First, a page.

Games indoors were often failures for Brett Favre in the early part of his career, particularly when his Green Bay Packers came to Minnesota's deafening dome.
More recently, though, Favre has played better inside than out, and that sure fits well with the Vikings.
Favre's first real game at the Metrodome as a member of the home team has arrived, a Sunday afternoon matchup with the also-unbeaten San Francisco 49ers. The 39-year-old quarterback can't wait to crouch behind center and finally be able to function without all those purple-clad fans yelling against him.
“I think it will be awesome,” Favre said. “I am looking forward to it, especially after playing the first two games on the road. It will be nice to get back home.”
He's barely been here a month, but he's already calling Minnesota home.
“From a chemistry standpoint and in the locker room, the newness has worn off,” Favre said.
He hasn't completed a pass longer than 21 yards and he's still trying to figure out the fine points of the way his receivers run their routes. But these are the numbers that truly matter: Favre has three touchdown passes, no interceptions, two victories.
“I don't see a guy that rides a roller coaster from week to week,” Vikings coach Brad Childress said. “He's a team guy, and he's a consummate team guy. As he has said to you and said to our team, he's got a history. He's got wins. He's got a Super Bowl ring. He's got money. He's here to win.”
San Francisco coach Mike Singletary, the Hall of Fame middle linebacker whose final year with Chicago was also Favre's first with the Packers, is still getting to know his 49ers.
After an embarrassing start last season, Singletary's relentless, grueling attempt to shape his squad into a tough, gritty group just like those old Bears has begun to reap rewards. The Niners are 7-4 with Singletary in charge, including wins in their first two games of the year, and their 3-4 defense is developing into quite the stingy unit. Just ask Adrian Peterson. During his fruitful rookie season with Minnesota in 2007, Peterson was held to a career-low 3 yards on 14 rushes in a game at San Francisco.
“I think our guys understand that we are pretty decent,” Singletary said. “We have a long ways to go before we can call ourselves a good football team. It's just a matter of continuing the work ethic, that's all.”
The Niners might lead the league in that. They tuned up for the season with a seemingly endless series of two-a-day practice in full pads, a rarity in today's NFL.
“It was by far the toughest training camp I've been through,” said quarterback Shaun Hill.
It must've worked for Hill, however, because the late bloomer beat out former first overall draft pick Alex Smith for the job. Hill hasn't thrown an interception yet, and he's improved his career record as a starter to 9-3.
His record through his first five years in the league? 0-0.
Undrafted out of Maryland in 2002 after working his way up to the starting spot there, Hill signed with Minnesota and was the third-stringer behind Daunte Culpepper and a bunch of backups — Todd Bouman, Gus Frerotte, Brad Johnson — for four years.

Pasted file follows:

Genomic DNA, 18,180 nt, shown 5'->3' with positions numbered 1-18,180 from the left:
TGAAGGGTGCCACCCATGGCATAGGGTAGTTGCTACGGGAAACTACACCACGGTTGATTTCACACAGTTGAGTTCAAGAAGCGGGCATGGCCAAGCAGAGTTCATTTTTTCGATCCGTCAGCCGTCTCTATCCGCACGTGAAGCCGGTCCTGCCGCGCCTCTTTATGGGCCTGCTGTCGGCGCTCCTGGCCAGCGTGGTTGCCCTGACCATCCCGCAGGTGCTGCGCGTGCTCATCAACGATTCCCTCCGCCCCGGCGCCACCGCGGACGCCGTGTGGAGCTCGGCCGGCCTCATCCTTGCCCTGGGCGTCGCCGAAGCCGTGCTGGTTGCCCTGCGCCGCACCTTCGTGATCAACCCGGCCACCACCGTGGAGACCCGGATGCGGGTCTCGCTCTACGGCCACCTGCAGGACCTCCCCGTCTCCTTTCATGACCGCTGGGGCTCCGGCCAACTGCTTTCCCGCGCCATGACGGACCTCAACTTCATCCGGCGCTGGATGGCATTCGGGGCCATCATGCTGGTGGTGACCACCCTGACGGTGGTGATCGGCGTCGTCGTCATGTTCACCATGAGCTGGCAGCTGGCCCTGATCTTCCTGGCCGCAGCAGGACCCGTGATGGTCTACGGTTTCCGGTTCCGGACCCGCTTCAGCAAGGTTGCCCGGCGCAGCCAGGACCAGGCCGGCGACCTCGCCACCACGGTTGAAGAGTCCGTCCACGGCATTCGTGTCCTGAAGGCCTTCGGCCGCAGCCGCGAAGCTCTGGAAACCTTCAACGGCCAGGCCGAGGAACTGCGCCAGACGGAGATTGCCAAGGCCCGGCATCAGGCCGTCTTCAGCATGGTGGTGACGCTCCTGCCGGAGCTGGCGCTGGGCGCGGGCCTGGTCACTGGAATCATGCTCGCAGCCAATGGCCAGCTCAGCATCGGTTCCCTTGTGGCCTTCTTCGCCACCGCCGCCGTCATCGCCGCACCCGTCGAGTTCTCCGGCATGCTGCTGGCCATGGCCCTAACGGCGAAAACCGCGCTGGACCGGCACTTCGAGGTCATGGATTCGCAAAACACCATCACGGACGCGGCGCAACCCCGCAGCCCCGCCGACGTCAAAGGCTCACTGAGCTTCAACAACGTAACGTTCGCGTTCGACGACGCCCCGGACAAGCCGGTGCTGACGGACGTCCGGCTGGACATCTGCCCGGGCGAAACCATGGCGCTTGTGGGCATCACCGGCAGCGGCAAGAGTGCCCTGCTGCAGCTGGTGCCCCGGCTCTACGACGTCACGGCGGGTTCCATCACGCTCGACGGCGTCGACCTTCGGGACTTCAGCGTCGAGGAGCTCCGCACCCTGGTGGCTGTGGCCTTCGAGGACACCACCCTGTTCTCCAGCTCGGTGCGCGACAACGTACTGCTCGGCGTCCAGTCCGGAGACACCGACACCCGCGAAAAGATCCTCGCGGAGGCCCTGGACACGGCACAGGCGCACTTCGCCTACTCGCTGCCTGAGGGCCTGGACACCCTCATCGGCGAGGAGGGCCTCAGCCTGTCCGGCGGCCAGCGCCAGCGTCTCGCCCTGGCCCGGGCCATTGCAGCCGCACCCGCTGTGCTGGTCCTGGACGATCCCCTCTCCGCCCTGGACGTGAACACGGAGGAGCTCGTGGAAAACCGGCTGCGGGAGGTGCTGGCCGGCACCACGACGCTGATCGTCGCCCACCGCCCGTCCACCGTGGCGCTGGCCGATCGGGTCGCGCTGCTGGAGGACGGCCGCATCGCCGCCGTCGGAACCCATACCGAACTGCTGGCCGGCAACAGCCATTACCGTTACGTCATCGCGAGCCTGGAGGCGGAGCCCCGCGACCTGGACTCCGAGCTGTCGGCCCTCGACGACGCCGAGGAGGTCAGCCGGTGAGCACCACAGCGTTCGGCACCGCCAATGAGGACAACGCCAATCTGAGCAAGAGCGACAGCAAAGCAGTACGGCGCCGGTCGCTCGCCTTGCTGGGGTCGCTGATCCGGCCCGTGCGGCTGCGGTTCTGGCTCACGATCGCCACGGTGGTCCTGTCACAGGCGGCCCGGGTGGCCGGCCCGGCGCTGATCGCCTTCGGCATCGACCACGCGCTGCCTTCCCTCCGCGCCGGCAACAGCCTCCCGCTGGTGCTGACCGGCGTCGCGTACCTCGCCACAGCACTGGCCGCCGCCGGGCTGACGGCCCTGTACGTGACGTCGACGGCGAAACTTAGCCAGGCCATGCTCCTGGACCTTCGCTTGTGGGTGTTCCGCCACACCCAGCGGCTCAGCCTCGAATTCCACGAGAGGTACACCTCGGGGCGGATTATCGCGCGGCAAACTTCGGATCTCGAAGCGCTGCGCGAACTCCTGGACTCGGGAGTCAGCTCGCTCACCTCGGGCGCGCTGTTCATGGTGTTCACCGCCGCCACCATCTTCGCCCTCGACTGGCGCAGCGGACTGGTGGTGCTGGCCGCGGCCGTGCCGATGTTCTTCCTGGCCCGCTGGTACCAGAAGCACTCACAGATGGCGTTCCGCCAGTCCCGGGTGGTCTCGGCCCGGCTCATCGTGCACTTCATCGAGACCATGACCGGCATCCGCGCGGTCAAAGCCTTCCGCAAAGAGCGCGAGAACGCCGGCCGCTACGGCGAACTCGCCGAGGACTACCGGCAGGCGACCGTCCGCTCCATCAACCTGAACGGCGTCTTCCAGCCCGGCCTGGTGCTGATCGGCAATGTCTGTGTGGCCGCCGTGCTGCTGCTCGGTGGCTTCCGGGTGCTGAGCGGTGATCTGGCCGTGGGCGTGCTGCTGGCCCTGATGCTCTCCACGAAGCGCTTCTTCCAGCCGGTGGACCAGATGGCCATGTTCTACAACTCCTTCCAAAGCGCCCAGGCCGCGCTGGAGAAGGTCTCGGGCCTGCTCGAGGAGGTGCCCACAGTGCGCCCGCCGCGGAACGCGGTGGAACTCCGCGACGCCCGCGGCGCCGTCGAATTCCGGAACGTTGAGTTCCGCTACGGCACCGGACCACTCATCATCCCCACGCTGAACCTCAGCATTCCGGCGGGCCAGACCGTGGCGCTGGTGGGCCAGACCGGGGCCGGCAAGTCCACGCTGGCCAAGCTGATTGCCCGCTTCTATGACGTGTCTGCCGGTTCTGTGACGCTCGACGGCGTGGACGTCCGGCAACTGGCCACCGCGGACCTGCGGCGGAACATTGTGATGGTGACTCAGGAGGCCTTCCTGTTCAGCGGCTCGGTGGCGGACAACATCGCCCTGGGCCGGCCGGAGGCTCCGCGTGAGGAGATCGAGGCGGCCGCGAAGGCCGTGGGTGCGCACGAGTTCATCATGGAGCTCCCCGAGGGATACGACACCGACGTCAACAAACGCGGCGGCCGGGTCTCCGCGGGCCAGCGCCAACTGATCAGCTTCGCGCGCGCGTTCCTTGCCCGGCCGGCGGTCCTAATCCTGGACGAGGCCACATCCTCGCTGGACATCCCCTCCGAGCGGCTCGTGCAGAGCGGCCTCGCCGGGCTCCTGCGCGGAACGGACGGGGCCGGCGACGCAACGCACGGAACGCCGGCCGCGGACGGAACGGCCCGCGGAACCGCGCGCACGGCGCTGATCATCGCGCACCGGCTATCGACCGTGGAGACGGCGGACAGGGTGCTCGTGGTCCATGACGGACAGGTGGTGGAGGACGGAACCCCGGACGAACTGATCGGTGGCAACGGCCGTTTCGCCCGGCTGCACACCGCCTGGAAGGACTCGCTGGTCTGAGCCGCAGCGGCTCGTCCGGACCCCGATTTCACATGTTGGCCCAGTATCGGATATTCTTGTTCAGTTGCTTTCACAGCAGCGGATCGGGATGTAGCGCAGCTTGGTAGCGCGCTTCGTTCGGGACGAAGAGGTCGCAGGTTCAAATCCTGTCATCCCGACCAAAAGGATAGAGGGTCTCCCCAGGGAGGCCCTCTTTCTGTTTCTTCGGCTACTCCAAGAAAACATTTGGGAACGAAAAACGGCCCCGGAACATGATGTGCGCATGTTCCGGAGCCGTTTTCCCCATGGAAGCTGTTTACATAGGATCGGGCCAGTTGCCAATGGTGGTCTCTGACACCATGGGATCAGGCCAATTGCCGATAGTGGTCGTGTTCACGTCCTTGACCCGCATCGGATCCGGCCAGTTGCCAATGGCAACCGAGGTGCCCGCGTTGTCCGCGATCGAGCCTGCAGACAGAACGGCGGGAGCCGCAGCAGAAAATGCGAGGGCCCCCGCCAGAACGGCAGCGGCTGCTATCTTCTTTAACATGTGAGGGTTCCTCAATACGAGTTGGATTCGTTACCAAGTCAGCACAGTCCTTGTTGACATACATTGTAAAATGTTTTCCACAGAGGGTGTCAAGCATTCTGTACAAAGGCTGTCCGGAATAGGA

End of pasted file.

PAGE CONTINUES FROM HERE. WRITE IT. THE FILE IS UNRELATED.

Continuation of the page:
Then-coach Mike Tice, himself a former Terrapins quarterback, assumedly kept Hill with the Vikings for so long because of his affinity for fellow Maryland alumni. Hill never threw a pass in a regular-season game for Minnesota and was out of work until June 2006, when he joined the 49ers.
“I had spoke to my agent about possibly plan B. We didn't come up with a good one,” Hill said, laughing.
Taking advantage of Smith's struggles and shoulder problem, though, Hill has seen his patience and education on the sport's most complex position pay off. If he's branded as one of those manage-the-game guys who's mostly asked to hand off, get enough first downs, and stay away from costly turnovers to let the defense go to work, well, Hill can't worry about that.
“Those are things that every quarterback that is going to win needs to do,” he said. “I don't know why it's different for me, but I suppose it is. Whatever it takes to get a W, that's all I care to do.”
Singletary sounds as if he's not completely sold yet.
“Hopefully we don't have to have a quarterback here in position to just take us and put us on his back and take us down the field,” Singletary said. “I believe that what he's doing right now has been good enough the first two games. … We're going to have to run the ball, and as we run the ball and Shaun Hill makes some plays here and there and as he gets more comfortable, he can open it up a bit. That's what's going to have to start happening. I believe he will do that.”
Favre has a long history of putting teams on his back, but he signed with the Vikings because he wouldn't have to do that. Despite eyebrow-raising slow starts at Cleveland and Detroit, Minnesota has been good enough to blow out the Browns and Lions. They're again relying on their deep, experienced, potentially dominant defense to keep the score low, and on Peterson to wear out opponents.
Favre just needs to be steady, stay healthy and connect on a few long throws. After going 2-9 in his first 11 games at the Metrodome, Favre finished 4-1 there with the Packers. Vikings season-ticket holders are eager for their first in-person opportunity to watch Favre's new formula at work.
“I know what it's like playing in this place as the enemy,” Favre said. “So they will make it as tough on the opposing team as possible.”
Favre hopes to do the same.